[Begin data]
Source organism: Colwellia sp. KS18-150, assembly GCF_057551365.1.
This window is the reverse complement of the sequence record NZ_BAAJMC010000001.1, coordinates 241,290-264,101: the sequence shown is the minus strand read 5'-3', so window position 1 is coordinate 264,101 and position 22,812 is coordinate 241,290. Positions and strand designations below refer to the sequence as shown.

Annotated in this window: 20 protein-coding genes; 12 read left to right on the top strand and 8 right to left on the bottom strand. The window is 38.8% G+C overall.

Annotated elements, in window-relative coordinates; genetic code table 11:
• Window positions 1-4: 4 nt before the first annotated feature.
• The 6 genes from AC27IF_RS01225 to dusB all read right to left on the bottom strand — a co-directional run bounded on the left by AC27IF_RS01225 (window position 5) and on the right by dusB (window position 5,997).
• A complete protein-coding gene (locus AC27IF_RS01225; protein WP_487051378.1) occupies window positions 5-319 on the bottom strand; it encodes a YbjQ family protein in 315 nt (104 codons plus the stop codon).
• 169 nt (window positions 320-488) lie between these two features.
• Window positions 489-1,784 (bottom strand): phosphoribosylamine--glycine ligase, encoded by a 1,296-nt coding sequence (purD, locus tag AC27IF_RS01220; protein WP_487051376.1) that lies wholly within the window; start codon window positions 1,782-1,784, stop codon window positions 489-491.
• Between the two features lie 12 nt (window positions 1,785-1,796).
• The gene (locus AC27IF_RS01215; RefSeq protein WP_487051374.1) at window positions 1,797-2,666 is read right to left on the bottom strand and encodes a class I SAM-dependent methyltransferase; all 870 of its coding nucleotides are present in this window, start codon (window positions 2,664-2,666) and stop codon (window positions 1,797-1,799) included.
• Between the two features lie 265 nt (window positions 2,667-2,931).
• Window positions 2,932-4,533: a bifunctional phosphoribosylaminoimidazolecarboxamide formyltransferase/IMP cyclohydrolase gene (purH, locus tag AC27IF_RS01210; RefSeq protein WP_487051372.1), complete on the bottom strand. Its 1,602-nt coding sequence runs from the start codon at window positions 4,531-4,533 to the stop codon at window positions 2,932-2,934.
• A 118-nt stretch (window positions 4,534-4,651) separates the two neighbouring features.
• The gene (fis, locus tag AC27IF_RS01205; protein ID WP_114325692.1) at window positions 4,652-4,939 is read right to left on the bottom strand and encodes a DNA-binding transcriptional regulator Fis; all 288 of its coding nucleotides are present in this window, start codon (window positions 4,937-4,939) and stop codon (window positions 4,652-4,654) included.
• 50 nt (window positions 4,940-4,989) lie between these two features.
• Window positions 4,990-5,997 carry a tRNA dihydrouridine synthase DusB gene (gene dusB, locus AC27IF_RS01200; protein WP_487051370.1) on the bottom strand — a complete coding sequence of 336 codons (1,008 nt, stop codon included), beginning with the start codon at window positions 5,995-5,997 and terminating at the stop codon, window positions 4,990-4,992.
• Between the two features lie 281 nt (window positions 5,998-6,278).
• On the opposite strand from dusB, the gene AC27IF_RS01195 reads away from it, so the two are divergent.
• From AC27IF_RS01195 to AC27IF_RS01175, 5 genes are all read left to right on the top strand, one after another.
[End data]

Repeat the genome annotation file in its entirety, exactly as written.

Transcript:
Source organism: Colwellia sp. KS18-150, assembly GCF_057551365.1.
This window is the reverse complement of the sequence record NZ_BAAJMC010000001.1, coordinates 241,290-264,101: the sequence shown is the minus strand read 5'-3', so window position 1 is coordinate 264,101 and position 22,812 is coordinate 241,290. Positions and strand designations below refer to the sequence as shown.

Annotated in this window: 20 protein-coding genes; 12 read left to right on the top strand and 8 right to left on the bottom strand. The window is 38.8% G+C overall.

Annotated elements, in window-relative coordinates; genetic code table 11:
• Window positions 1-4: 4 nt before the first annotated feature.
• The 6 genes from AC27IF_RS01225 to dusB all read right to left on the bottom strand — a co-directional run bounded on the left by AC27IF_RS01225 (window position 5) and on the right by dusB (window position 5,997).
• A complete protein-coding gene (locus AC27IF_RS01225; protein WP_487051378.1) occupies window positions 5-319 on the bottom strand; it encodes a YbjQ family protein in 315 nt (104 codons plus the stop codon).
• 169 nt (window positions 320-488) lie between these two features.
• Window positions 489-1,784 (bottom strand): phosphoribosylamine--glycine ligase, encoded by a 1,296-nt coding sequence (purD, locus tag AC27IF_RS01220; protein WP_487051376.1) that lies wholly within the window; start codon window positions 1,782-1,784, stop codon window positions 489-491.
• Between the two features lie 12 nt (window positions 1,785-1,796).
• The gene (locus AC27IF_RS01215; RefSeq protein WP_487051374.1) at window positions 1,797-2,666 is read right to left on the bottom strand and encodes a class I SAM-dependent methyltransferase; all 870 of its coding nucleotides are present in this window, start codon (window positions 2,664-2,666) and stop codon (window positions 1,797-1,799) included.
• Between the two features lie 265 nt (window positions 2,667-2,931).
• Window positions 2,932-4,533: a bifunctional phosphoribosylaminoimidazolecarboxamide formyltransferase/IMP cyclohydrolase gene (purH, locus tag AC27IF_RS01210; RefSeq protein WP_487051372.1), complete on the bottom strand. Its 1,602-nt coding sequence runs from the start codon at window positions 4,531-4,533 to the stop codon at window positions 2,932-2,934.
• A 118-nt stretch (window positions 4,534-4,651) separates the two neighbouring features.
• The gene (fis, locus tag AC27IF_RS01205; protein ID WP_114325692.1) at window positions 4,652-4,939 is read right to left on the bottom strand and encodes a DNA-binding transcriptional regulator Fis; all 288 of its coding nucleotides are present in this window, start codon (window positions 4,937-4,939) and stop codon (window positions 4,652-4,654) included.
• 50 nt (window positions 4,940-4,989) lie between these two features.
• Window positions 4,990-5,997 carry a tRNA dihydrouridine synthase DusB gene (gene dusB, locus AC27IF_RS01200; protein WP_487051370.1) on the bottom strand — a complete coding sequence of 336 codons (1,008 nt, stop codon included), beginning with the start codon at window positions 5,995-5,997 and terminating at the stop codon, window positions 4,990-4,992.
• Between the two features lie 281 nt (window positions 5,998-6,278).
• On the opposite strand from dusB, the gene AC27IF_RS01195 reads away from it, so the two are divergent.
• From AC27IF_RS01195 to AC27IF_RS01175, 5 genes are all read left to right on the top strand, one after another.